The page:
Seven members of Pennsylvania’s congressional delegation have urged the U.S. Department of Transportation to permanently ban shipments of liquefied natural gas by rail, arguing that a plan to ship the highly explosive fuel through their districts to a proposed export terminal in New Jersey poses the risk of “catastrophic impacts.’’
The Biden administration had ordered the suspension of gas shipments by rail in November 2021, freezing a controversial 2020 decision by the Trump administration to greenlight the practice. In a letter dated Feb. 24, the Pennsylvania lawmakers, all Democrats, applauded the suspension and called on Transportation Secretary Pete Buttigieg to act on his department’s proposal to make the ban permanent. A decision is expected this month.
The congressional representatives contend that the Trump administration failed to propose adequate safeguards or conduct the necessary analysis of the potential impacts of allowing liquefied natural gas to be transported in railcars. They also argue that the rule was issued before federal agencies completed safety reviews, that its analysis of the greenhouse gas impacts of a planned Pennsylvania project did not meet federal standards and that regulators did not examine how the shipments would affect minority and disadvantaged communities.
The lawmakers’ concerns focus on a plan by New Fortress Energy, a natural gas investment company, to ship LNG from a proposed liquefaction terminal in Wyalusing, Pennsylvania, to a former munitions manufacturing site in Gibbstown, New Jersey, across the Delaware River from Philadelphia.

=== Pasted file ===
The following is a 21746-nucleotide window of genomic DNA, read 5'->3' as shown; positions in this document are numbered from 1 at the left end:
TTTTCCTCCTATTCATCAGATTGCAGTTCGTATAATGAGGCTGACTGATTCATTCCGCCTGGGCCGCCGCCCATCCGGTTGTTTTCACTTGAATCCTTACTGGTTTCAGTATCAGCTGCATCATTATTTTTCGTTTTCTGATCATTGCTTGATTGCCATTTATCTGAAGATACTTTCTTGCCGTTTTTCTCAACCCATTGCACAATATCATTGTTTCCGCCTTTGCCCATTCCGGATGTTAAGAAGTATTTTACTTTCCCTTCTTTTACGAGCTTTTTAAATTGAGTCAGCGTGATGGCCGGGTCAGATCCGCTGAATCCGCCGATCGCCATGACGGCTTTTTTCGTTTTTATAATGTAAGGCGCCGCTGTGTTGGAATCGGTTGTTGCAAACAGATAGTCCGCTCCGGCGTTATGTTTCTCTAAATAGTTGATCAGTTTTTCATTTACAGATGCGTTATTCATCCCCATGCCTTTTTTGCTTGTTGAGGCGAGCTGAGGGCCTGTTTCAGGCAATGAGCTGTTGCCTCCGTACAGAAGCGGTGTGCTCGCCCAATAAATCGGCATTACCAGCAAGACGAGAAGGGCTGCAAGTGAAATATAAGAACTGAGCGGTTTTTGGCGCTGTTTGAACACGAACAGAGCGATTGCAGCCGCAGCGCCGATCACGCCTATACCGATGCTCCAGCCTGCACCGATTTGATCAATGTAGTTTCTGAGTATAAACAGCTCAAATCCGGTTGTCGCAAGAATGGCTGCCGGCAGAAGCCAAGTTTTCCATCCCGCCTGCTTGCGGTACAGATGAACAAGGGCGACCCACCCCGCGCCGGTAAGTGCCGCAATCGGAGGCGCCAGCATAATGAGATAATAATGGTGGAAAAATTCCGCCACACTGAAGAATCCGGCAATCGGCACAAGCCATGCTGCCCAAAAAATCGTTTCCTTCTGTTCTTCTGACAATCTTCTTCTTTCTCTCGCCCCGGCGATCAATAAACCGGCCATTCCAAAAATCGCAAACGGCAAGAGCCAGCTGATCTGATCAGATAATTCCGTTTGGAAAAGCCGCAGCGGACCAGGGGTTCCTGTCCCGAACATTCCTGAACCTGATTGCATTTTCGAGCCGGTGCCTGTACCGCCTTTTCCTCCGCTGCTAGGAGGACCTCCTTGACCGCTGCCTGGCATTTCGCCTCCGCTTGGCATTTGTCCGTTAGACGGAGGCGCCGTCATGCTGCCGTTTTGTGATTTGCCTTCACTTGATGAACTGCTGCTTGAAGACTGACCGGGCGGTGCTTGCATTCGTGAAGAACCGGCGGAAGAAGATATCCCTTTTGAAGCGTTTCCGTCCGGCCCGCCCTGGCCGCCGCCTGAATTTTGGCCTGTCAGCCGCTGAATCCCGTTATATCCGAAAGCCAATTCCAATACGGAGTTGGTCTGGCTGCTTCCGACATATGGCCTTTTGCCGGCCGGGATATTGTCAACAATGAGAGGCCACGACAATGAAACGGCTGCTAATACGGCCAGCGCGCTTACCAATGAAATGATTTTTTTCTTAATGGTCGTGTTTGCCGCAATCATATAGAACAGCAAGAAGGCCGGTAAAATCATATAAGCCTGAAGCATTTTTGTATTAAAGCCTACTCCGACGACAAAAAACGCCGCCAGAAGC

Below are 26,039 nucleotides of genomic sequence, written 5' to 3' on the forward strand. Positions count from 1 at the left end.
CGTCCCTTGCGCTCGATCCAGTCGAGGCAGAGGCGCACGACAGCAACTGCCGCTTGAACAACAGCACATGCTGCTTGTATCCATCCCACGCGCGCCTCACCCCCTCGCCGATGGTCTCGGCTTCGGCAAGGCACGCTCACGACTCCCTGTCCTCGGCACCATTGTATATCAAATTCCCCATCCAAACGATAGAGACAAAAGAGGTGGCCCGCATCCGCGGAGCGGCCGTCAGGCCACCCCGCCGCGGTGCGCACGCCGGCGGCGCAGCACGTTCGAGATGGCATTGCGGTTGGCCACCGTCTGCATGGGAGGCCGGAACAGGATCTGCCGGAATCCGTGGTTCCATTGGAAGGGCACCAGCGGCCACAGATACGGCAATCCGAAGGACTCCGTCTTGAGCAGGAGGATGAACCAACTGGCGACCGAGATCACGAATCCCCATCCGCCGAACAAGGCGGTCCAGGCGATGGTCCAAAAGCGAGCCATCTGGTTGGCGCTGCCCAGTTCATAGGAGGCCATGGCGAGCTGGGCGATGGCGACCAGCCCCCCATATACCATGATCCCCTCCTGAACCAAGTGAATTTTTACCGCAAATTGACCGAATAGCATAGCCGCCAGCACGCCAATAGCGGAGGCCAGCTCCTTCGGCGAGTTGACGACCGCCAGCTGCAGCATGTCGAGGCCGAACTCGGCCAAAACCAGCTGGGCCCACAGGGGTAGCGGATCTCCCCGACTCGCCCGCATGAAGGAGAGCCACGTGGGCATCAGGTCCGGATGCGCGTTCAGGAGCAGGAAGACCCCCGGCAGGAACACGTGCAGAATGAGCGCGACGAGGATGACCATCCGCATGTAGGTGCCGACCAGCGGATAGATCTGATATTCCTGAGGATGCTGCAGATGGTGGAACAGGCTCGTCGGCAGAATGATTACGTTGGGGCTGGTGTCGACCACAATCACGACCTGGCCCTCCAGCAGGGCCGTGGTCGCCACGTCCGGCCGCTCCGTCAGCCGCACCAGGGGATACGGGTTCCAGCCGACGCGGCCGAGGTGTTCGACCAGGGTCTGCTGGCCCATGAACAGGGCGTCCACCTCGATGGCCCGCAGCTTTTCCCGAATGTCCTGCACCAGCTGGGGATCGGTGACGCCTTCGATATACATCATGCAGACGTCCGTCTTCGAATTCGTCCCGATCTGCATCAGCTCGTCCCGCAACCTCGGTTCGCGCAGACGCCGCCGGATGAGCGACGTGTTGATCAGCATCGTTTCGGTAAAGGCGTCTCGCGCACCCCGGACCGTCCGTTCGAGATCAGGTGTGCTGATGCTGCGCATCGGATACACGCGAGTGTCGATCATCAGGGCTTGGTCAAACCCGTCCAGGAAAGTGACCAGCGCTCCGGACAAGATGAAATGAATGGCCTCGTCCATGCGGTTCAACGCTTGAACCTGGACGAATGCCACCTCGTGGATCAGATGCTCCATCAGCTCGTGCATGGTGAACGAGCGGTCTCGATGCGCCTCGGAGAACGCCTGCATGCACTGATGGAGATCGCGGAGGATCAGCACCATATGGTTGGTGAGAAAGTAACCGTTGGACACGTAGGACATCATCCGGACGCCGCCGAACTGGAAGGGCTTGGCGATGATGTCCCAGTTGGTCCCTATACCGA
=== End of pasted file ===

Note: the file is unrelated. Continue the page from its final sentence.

The company would ship the gas on trains and trucks along a route of about 175 miles through densely populated areas including Philadelphia, its suburbs and parts of southern New Jersey. At the terminal, the LNG would be loaded onto oceangoing tankers for export.
In 2019, the U.S. Army Corps of Engineers said that Delaware River Partners, a New Fortress affiliate that would build a new dock for the export terminal, estimated that the facility would receive 15 truck deliveries per hour, or 360 in a 24-hour period, with each truck carrying about 12,000 gallons of LNG. Because the rule allowing railroad shipments of the gas had not yet been promulgated by the Trump administration, the Army Corps said then that it could not predict how much of the LNG would arrive by train.
Opponents say that round-the-clock shipments of the highly explosive fuel, whether by truck or train, would expose residents along the route to a potential explosion paralleling the recent derailment of a train carrying toxic vinyl chloride through eastern Ohio. The wrecked traincars burned for days there, prompting evacuations and raising health and environmental concerns.
Lawmakers said that incident in early February showed that any federal regulation governing the transport of hazardous materials like LNG should rely on a careful analysis of the risks and ensure the protection of communities and workers.
“The rail lines on which the LNG would travel pass through densely populated areas, creating even more risks of catastrophic impacts,“ they wrote. The letter was signed by the U.S. representatives Chrissy Houlahan, Madeleine Dean, Brendan Boyle, Matt Cartwright, Dwight Evans, Mary Gay Scanlon and Susan Wild.